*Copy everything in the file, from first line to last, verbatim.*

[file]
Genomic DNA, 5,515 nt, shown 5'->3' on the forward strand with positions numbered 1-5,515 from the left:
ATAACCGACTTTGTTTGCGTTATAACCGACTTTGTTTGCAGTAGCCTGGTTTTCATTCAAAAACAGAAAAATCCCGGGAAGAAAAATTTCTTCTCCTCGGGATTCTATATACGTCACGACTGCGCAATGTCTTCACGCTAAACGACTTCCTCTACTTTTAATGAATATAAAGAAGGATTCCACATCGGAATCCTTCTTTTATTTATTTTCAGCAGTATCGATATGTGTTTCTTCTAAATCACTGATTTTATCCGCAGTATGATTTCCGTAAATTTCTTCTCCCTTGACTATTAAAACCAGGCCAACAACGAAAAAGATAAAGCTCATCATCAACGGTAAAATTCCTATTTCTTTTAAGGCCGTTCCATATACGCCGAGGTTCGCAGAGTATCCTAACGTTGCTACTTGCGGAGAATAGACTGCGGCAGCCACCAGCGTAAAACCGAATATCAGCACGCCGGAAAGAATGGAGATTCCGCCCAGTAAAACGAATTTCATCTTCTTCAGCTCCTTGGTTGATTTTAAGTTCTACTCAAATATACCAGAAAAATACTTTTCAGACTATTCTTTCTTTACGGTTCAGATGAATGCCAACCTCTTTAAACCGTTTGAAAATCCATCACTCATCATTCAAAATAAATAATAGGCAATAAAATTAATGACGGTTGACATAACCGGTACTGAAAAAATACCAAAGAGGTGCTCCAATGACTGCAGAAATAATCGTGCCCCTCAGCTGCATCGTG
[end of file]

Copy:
Genomic DNA, 5,515 nt, shown 5'->3' on the forward strand with positions numbered 1-5,515 from the left:
ATAACCGACTTTGTTTGCGTTATAACCGACTTTGTTTGCAGTAGCCTGGTTTTCATTCAAAAACAGAAAAATCCCGGGAAGAAAAATTTCTTCTCCTCGGGATTCTATATACGTCACGACTGCGCAATGTCTTCACGCTAAACGACTTCCTCTACTTTTAATGAATATAAAGAAGGATTCCACATCGGAATCCTTCTTTTATTTATTTTCAGCAGTATCGATATGTGTTTCTTCTAAATCACTGATTTTATCCGCAGTATGATTTCCGTAAATTTCTTCTCCCTTGACTATTAAAACCAGGCCAACAACGAAAAAGATAAAGCTCATCATCAACGGTAAAATTCCTATTTCTTTTAAGGCCGTTCCATATACGCCGAGGTTCGCAGAGTATCCTAACGTTGCTACTTGCGGAGAATAGACTGCGGCAGCCACCAGCGTAAAACCGAATATCAGCACGCCGGAAAGAATGGAGATTCCGCCCAGTAAAACGAATTTCATCTTCTTCAGCTCCTTGGTTGATTTTAAGTTCTACTCAAATATACCAGAAAAATACTTTTCAGACTATTCTTTCTTTACGGTTCAGATGAATGCCAACCTCTTTAAACCGTTTGAAAATCCATCACTCATCATTCAAAATAAATAATAGGCAATAAAATTAATGACGGTTGACATAACCGGTACTGAAAAAATACCAAAGAGGTGCTCCAATGACTGCAGAAATAATCGTGCCCCTCAGCTGCATCGTG